The first few days immediately following an accident are often the most important for finding and preserving evidence of what happened -- and documenting your injuries. You should take the following steps as soon as you are able, to make sure your personal injury claim is as strong as possible.
If an accident occurred somewhere other than in your home, return to the scene as soon as possible to locate any evidence and photograph any conditions you believe may have caused or contributed to the accident. You may be amazed to find something you were not aware of when the accident occurred but which may help explain what happened, like a worn or torn spot on which you fell or a traffic light that isn't working. Also, while looking around you may find someone who saw what happened or knows of other accidents that happened in the same spot.
Take photographs of the accident scene from a number of different angles -- particularly your view of things right before the accident -- to keep a good picture of it in your mind and to give to the insurance company later on to indicate how well prepared you are to get the settlement you deserve. Photograph the scene at the same time of day as your accident occurred, and for vehicle accidents, the same day of the week, to show the appropriate amount of traffic.
Fault for an accident is sometimes established by a piece of "physical" evidence -- something you can see or touch, as opposed to a description of what happened. Examples include a broken stair that caused a fall, the dent in a car showing where it was hit, or an overhanging branch that blocked visibility on a bike path.
In addition, physical evidence can help prove the extent of an injury: Damage to the car can demonstrate how hard a collision was, for example, and torn or bloodied clothing can show your physical injuries dramatically. Try to preserve any physical evidence exactly as it was at the accident. If you can't preserve the actual object, take photographs of it. You can later show your evidence to an insurance company as proof of what happened.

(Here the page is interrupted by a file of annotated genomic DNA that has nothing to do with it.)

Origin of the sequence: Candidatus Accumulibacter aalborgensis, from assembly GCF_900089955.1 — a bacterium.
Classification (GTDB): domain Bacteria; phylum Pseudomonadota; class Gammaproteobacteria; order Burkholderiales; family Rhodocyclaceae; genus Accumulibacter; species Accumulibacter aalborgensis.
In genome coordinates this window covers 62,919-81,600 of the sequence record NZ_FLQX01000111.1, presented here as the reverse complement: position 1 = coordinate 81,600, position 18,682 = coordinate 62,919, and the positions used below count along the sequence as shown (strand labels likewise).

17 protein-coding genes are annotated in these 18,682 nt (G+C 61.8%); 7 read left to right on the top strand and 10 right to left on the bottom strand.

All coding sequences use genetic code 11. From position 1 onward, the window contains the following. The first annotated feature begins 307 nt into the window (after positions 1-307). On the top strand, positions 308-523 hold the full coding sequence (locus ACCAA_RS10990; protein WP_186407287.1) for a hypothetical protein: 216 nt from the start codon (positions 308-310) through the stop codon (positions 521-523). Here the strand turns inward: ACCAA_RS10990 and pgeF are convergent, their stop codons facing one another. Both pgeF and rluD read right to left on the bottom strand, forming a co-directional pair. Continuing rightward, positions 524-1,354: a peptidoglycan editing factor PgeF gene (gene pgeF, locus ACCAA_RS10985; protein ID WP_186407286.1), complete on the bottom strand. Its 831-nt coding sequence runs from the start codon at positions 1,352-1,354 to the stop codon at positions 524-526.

A witness to an accident can be immensely valuable to you in making your case to an insurance company. Witnesses may be able to describe things about an accident that confirm what you believe happened, backing up your story. Also, they may provide you with information you were not aware of but which shows how the other person was at fault. Even a witness who did not actually see the accident may have seen you soon after you were injured and can confirm that you were in pain or discomfort. Alternately, a witness may have heard a statement made by another person involved in the accident indicating that someone other than you was at fault.
However, time is of the essence. If witnesses are not contacted and their information confirmed fairly soon after the accident, what they have to say may be lost. People's memories fade quickly, and soon their recollections may become so fuzzy that they are no longer useful. Also, a witness might no longer be around if you wait too long; people move frequently.
The best ways to preserve evidence of your injuries are by promptly reporting all of them to a doctor or other medical provider, and by photographing any visible marks, cuts, bruises, or swelling, including any casts, splints, bandages, or other devices.
Without an early medical record of all your injuries, and photos if possible, it will be more difficult to later convince an insurance company that you were injured in the ways and to the degree you claim you were. Visible injuries heal and will not look as serious later, and failing to seek immediate treatment can lead an insurance company to believe that your injuries were not so serious, or even that you invented or exaggerated them after the accident.
You can turn to How to Win Your Personal Injury Claim, by Joseph Matthews (Nolo), for a guide that will show you how to handle almost any accident situation and what to expect at each step of the insurance claim process.